What does SMART testing do and how does it work?

Solution 1:

  1. The drive firmware runs the tests.

  2. The details of the tests can be read in eg www.t13.org/Documents/UploadedDocuments/technical/e01137r0.pdf, which summarises the elements of the short and long tests thus:

    1. an electrical segment wherein the drive tests its own electronics. The particular tests in this segment are vendor specific, but as examples: this segment might include such tests as a buffer RAM test, a read/write circuitry test, and/or a test of the read/write head elements.

    2. a seek/servo segment wherein the drive tests it capability to find and servo on data tracks. The particular methodology used in this test is also vendor specific.

    3. a read/verify scan segment wherein the drive performs read scanning of some portion of the disk surface. The amount and location of the surface scanned are dependent on the completion time constraint and are vendor specific.

    4. The criteria for the extended self-test are the same as the short self-test with two exceptions: segment (3) of the extended self-test shall be a read/verify scan of all of the user data area, and there is no maximum time limit for the drive to perform the test.

  3. It is safe to perform non-destructive testing while the OS is running, though some performance impact is likely. As the smartctl man page says for both -t short and -t long,

This command can be given in normal system operation (unless run in captive mode)

If you invoke captive mode with -C, smartctl assumes the drive can be busied-out to unavailability. This should not be done on a drive the OS is using.

As the man page also suggests, the offline testing (which simply means periodic background testing) is not reliable, and never officially became part of the ATA specifications. I run mine from cron, instead; that way I know when they should happen, and I can stop it if I need to.

  1. The results can be seen in the smartctl output. Here's one with a test running:
[root@risby images]# smartctl -a /dev/sdb
smartctl 6.4 2015-06-04 r4109 [x86_64-linux-4.1.6-201.fc22.x86_64] (local build)
Copyright (C) 2002-15, Bruce Allen, Christian Franke, www.smartmontools.org
SMART Self-test log structure revision number 1
Num  Test_Description    Status                  Remaining  LifeTime(hours)   LBA_of_first_error
# 1  Extended offline    Completed without error       00%     20567         -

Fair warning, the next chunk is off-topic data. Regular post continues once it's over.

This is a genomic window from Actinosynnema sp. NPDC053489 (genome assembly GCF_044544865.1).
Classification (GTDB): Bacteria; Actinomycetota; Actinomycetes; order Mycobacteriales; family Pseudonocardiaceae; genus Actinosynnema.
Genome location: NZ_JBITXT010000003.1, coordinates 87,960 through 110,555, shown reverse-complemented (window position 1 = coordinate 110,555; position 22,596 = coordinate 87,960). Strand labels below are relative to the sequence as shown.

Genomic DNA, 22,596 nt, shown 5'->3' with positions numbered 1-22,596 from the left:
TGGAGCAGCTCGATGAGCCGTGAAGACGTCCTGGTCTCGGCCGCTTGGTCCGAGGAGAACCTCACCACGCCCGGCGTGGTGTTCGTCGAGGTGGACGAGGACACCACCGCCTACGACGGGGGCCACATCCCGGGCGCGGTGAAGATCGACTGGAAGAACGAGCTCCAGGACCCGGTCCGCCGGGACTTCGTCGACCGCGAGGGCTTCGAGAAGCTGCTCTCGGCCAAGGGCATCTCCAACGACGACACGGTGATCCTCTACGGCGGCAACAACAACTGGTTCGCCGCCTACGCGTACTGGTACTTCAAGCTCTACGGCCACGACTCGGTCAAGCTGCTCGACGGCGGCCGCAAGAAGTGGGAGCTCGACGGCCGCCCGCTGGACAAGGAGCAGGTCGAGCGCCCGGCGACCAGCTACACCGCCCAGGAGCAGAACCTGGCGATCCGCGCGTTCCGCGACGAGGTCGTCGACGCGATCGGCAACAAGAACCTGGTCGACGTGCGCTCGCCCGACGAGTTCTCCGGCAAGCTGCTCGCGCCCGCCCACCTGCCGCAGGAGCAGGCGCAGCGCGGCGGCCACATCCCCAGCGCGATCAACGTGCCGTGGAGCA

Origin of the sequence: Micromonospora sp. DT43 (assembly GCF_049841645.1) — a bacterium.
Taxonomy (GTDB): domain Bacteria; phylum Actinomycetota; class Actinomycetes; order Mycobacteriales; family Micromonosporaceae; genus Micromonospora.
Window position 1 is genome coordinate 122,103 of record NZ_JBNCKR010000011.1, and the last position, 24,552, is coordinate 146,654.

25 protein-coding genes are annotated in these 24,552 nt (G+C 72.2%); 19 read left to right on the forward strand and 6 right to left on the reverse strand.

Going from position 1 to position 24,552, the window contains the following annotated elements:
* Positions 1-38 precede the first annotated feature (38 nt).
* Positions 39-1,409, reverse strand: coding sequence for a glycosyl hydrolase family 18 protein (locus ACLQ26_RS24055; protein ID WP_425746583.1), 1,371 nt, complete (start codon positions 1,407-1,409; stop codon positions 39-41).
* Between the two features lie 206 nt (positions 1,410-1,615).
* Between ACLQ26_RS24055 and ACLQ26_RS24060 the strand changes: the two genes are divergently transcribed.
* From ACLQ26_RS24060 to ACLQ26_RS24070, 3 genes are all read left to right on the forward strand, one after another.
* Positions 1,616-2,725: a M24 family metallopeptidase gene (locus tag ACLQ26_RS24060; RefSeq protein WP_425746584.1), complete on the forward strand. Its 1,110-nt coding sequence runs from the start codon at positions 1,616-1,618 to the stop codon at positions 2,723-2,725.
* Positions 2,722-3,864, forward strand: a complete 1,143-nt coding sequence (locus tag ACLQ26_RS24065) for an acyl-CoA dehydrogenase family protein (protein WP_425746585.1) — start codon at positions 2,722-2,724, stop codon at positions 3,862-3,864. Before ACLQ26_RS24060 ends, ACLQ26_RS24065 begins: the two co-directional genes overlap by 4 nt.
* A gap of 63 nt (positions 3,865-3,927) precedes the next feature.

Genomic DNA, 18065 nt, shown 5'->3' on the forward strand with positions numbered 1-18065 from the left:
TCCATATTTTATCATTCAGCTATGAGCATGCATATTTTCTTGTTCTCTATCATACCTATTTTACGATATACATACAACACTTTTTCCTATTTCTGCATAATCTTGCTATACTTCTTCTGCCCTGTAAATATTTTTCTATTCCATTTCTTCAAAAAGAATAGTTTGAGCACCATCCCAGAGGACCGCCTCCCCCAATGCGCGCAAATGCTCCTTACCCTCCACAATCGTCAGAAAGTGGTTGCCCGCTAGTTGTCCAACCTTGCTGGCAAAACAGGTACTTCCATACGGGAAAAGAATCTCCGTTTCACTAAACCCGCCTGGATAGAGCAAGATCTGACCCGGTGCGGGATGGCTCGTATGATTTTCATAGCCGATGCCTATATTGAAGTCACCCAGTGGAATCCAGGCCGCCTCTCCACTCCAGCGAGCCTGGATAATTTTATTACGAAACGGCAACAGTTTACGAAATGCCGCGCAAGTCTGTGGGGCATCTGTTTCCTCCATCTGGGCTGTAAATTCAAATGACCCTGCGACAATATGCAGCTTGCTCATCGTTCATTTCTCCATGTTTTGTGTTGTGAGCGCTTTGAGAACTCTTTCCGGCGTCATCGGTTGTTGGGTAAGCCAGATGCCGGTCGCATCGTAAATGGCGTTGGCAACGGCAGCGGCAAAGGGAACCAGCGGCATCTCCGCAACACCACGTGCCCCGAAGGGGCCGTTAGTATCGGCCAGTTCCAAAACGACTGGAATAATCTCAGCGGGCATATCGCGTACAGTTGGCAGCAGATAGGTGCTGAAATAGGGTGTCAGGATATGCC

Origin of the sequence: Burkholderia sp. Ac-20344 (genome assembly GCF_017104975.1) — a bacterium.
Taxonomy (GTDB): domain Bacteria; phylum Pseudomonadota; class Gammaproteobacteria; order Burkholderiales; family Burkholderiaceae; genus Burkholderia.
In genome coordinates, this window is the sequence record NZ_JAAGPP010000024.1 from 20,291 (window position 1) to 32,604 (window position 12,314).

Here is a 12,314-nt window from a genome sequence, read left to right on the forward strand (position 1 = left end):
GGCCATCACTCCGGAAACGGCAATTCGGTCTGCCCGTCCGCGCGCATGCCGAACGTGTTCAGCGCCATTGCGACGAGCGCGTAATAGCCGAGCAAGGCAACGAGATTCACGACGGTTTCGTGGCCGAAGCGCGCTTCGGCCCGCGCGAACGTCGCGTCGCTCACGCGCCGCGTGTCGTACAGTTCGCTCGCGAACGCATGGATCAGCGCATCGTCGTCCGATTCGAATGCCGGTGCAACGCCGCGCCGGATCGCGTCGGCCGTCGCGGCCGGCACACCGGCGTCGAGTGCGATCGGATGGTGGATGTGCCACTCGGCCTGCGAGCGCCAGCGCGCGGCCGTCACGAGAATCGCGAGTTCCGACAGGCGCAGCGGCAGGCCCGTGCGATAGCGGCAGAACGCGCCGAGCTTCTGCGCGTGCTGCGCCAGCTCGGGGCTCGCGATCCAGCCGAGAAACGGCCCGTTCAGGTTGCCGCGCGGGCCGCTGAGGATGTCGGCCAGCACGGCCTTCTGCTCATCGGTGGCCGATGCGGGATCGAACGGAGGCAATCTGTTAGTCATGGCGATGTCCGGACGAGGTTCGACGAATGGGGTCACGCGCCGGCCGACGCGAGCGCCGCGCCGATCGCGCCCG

# 2  Extended offline    Completed without error       00%       486         -

SMART Selective self-test log data structure revision number 0
Note: revision number not 1 implies that no selective self-test has ever been run
   1        0        0  Self_test_in_progress [90% left] (0-65535)
   2        0        0  Not_testing
   3        0        0  Not_testing
   4        0        0  Not_testing
   5        0        0  Not_testing

Note two previous completed tests (at 486 and 20567 hours power-on, respectively) and the current running one (10% complete).

Solution 2:

SMART implementations are manufacturer-dependent, sometimes quite extensive logs are available via smart -a command. Here's what I get on one of my Self-encrypting drives from Hitachi:

SMART Error Log Version: 1
ATA Error Count: 3

Error 3 occurred at disk power-on lifetime: 2543 hours (105 days + 23 hours)
When the command that caused the error occurred, the device was active or idle.

After command completion occurred, registers were:
-- -- -- -- -- -- --
10 51 08 00 08 00 00  Error: IDNF at LBA = 0x00000800 = 2048

Commands leading to the command that caused the error were:
CR FR SC SN CL CH DH DC   Powered_Up_Time  Command/Feature_Name
-- -- -- -- -- -- -- --  ----------------  --------------------
60 08 68 00 08 00 40 00      00:00:06.139  READ FPDMA QUEUED
27 00 00 00 00 00 e0 00      00:00:06.126  READ NATIVE MAX ADDRESS EXT
ec 00 00 00 00 00 a0 00      00:00:06.125  IDENTIFY DEVICE
ef 03 46 00 00 00 a0 00      00:00:06.125  SET FEATURES [Set transfer mode]
27 00 00 00 00 00 e0 00      00:00:06.125  READ NATIVE MAX ADDRESS EXT

This white paper sheds some light on the error codes appearing in the log. Common error abbreviations are:

  • AMNF - Address mark not found
  • TONF - Track 0 not found
  • ABRT - Command aborted
  • IDNF - Sector ID not found
  • UNC - Uncorrectable data
  • BBK - Bad block mark

In my case, the IDNF error (ID Not Found) can be traced back to an incident when the drive was plugged via USB-to-SATA adapter and happened to be underpowered, which prevented it to seek properly.